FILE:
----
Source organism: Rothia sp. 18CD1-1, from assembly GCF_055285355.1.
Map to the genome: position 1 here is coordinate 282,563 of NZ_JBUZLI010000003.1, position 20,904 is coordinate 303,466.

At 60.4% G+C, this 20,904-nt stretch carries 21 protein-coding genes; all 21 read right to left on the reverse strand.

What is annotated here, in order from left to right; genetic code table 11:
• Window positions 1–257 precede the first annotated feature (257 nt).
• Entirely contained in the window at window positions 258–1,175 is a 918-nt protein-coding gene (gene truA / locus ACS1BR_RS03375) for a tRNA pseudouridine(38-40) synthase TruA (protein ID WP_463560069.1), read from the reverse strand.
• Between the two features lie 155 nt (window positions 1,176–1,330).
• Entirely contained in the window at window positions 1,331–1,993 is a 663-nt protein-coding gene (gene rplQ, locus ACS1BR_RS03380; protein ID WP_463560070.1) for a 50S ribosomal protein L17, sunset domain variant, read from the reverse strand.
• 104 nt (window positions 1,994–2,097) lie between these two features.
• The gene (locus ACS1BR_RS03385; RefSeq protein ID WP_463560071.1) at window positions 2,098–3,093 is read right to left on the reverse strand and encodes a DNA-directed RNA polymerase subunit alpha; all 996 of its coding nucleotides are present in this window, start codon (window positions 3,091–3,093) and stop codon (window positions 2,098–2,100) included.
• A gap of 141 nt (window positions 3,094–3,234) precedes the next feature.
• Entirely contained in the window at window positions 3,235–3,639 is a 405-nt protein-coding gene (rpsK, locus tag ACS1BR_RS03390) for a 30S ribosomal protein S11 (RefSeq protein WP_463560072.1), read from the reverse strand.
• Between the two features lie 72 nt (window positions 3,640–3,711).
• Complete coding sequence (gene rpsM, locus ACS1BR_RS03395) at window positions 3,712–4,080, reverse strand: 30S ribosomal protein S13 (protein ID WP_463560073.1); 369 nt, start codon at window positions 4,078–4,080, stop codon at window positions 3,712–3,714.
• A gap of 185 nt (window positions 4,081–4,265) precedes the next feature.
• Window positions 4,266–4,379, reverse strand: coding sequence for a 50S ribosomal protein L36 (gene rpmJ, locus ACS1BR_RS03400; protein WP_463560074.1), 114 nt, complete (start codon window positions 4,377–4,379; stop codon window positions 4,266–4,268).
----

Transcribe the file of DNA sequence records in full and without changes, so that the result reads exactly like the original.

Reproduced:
Source organism: Rothia sp. 18CD1-1, from assembly GCF_055285355.1.
Map to the genome: position 1 here is coordinate 282,563 of NZ_JBUZLI010000003.1, position 20,904 is coordinate 303,466.

At 60.4% G+C, this 20,904-nt stretch carries 21 protein-coding genes; all 21 read right to left on the reverse strand.

What is annotated here, in order from left to right; genetic code table 11:
• Window positions 1–257 precede the first annotated feature (257 nt).
• Entirely contained in the window at window positions 258–1,175 is a 918-nt protein-coding gene (gene truA / locus ACS1BR_RS03375) for a tRNA pseudouridine(38-40) synthase TruA (protein ID WP_463560069.1), read from the reverse strand.
• Between the two features lie 155 nt (window positions 1,176–1,330).
• Entirely contained in the window at window positions 1,331–1,993 is a 663-nt protein-coding gene (gene rplQ, locus ACS1BR_RS03380; protein ID WP_463560070.1) for a 50S ribosomal protein L17, sunset domain variant, read from the reverse strand.
• 104 nt (window positions 1,994–2,097) lie between these two features.
• The gene (locus ACS1BR_RS03385; RefSeq protein ID WP_463560071.1) at window positions 2,098–3,093 is read right to left on the reverse strand and encodes a DNA-directed RNA polymerase subunit alpha; all 996 of its coding nucleotides are present in this window, start codon (window positions 3,091–3,093) and stop codon (window positions 2,098–2,100) included.
• A gap of 141 nt (window positions 3,094–3,234) precedes the next feature.
• Entirely contained in the window at window positions 3,235–3,639 is a 405-nt protein-coding gene (rpsK, locus tag ACS1BR_RS03390) for a 30S ribosomal protein S11 (RefSeq protein WP_463560072.1), read from the reverse strand.
• Between the two features lie 72 nt (window positions 3,640–3,711).
• Complete coding sequence (gene rpsM, locus ACS1BR_RS03395) at window positions 3,712–4,080, reverse strand: 30S ribosomal protein S13 (protein ID WP_463560073.1); 369 nt, start codon at window positions 4,078–4,080, stop codon at window positions 3,712–3,714.
• A gap of 185 nt (window positions 4,081–4,265) precedes the next feature.
• Window positions 4,266–4,379, reverse strand: coding sequence for a 50S ribosomal protein L36 (gene rpmJ, locus ACS1BR_RS03400; protein WP_463560074.1), 114 nt, complete (start codon window positions 4,377–4,379; stop codon window positions 4,266–4,268).